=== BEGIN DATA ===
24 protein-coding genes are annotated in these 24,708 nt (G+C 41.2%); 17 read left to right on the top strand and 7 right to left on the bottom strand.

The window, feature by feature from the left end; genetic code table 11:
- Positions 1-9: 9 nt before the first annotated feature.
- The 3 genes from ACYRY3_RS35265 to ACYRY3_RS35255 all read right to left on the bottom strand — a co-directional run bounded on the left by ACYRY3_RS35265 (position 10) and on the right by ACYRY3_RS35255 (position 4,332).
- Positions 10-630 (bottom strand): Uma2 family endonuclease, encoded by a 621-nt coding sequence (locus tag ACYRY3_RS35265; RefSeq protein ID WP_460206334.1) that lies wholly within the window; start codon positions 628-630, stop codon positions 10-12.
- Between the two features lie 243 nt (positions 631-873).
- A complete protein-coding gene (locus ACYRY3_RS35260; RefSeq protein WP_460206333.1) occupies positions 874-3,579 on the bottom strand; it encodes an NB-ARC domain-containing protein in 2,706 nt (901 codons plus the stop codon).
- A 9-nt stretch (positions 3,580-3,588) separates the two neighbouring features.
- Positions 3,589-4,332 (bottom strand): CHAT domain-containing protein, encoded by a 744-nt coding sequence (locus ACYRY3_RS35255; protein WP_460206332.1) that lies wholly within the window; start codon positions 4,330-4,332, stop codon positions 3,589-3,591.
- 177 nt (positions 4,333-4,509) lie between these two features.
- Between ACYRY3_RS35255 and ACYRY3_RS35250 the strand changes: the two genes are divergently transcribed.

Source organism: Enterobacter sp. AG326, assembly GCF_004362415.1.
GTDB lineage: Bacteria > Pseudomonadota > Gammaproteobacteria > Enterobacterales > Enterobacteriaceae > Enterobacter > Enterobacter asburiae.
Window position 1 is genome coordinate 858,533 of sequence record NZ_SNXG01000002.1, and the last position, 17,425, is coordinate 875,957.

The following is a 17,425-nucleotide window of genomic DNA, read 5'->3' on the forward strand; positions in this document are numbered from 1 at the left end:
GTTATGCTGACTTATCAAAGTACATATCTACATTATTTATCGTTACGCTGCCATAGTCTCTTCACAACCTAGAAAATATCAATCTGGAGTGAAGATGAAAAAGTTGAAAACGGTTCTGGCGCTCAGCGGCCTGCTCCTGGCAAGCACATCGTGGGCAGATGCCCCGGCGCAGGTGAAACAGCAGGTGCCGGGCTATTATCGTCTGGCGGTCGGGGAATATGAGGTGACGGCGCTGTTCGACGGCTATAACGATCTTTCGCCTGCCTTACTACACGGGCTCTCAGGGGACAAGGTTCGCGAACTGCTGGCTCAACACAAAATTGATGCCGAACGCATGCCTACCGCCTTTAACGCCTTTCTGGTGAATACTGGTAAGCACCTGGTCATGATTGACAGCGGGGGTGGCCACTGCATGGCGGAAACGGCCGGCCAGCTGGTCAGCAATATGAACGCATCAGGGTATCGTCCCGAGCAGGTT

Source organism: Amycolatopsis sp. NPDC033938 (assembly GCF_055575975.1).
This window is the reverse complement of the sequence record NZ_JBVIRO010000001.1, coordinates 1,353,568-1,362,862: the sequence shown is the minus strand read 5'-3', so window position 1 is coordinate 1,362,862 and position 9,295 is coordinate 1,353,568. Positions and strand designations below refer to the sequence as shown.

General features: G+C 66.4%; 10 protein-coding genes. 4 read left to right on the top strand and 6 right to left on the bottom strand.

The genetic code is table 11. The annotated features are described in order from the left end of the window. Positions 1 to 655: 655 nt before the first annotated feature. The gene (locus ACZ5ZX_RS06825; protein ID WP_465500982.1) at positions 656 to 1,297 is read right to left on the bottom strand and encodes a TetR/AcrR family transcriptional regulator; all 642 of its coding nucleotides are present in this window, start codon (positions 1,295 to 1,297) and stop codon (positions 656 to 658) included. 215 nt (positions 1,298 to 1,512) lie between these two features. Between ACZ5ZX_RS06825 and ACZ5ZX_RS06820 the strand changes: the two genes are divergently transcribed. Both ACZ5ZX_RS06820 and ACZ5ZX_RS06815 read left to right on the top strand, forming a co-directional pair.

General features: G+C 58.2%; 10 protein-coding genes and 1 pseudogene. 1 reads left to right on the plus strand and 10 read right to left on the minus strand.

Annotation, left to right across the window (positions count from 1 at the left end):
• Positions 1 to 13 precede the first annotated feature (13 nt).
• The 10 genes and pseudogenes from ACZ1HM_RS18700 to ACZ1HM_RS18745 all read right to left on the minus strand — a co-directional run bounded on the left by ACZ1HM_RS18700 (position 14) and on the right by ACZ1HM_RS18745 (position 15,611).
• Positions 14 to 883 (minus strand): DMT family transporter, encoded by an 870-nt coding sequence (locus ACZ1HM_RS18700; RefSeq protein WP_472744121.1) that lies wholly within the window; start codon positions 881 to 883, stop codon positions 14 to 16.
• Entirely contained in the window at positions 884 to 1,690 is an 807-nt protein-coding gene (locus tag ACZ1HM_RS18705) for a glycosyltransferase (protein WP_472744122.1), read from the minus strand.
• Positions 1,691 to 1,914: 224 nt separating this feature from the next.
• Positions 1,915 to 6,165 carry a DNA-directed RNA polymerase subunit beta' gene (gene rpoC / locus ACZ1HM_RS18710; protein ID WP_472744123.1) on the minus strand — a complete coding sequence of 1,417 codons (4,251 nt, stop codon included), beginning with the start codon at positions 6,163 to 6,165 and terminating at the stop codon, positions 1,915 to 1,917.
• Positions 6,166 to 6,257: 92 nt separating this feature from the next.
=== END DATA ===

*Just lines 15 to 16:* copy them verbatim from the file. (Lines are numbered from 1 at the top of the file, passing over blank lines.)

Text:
The following is a 17,425-nucleotide window of genomic DNA, read 5'->3' on the forward strand; positions in this document are numbered from 1 at the left end:
GTTATGCTGACTTATCAAAGTACATATCTACATTATTTATCGTTACGCTGCCATAGTCTCTTCACAACCTAGAAAATATCAATCTGGAGTGAAGATGAAAAAGTTGAAAACGGTTCTGGCGCTCAGCGGCCTGCTCCTGGCAAGCACATCGTGGGCAGATGCCCCGGCGCAGGTGAAACAGCAGGTGCCGGGCTATTATCGTCTGGCGGTCGGGGAATATGAGGTGACGGCGCTGTTCGACGGCTATAACGATCTTTCGCCTGCCTTACTACACGGGCTCTCAGGGGACAAGGTTCGCGAACTGCTGGCTCAACACAAAATTGATGCCGAACGCATGCCTACCGCCTTTAACGCCTTTCTGGTGAATACTGGTAAGCACCTGGTCATGATTGACAGCGGGGGTGGCCACTGCATGGCGGAAACGGCCGGCCAGCTGGTCAGCAATATGAACGCATCAGGGTATCGTCCCGAGCAGGTT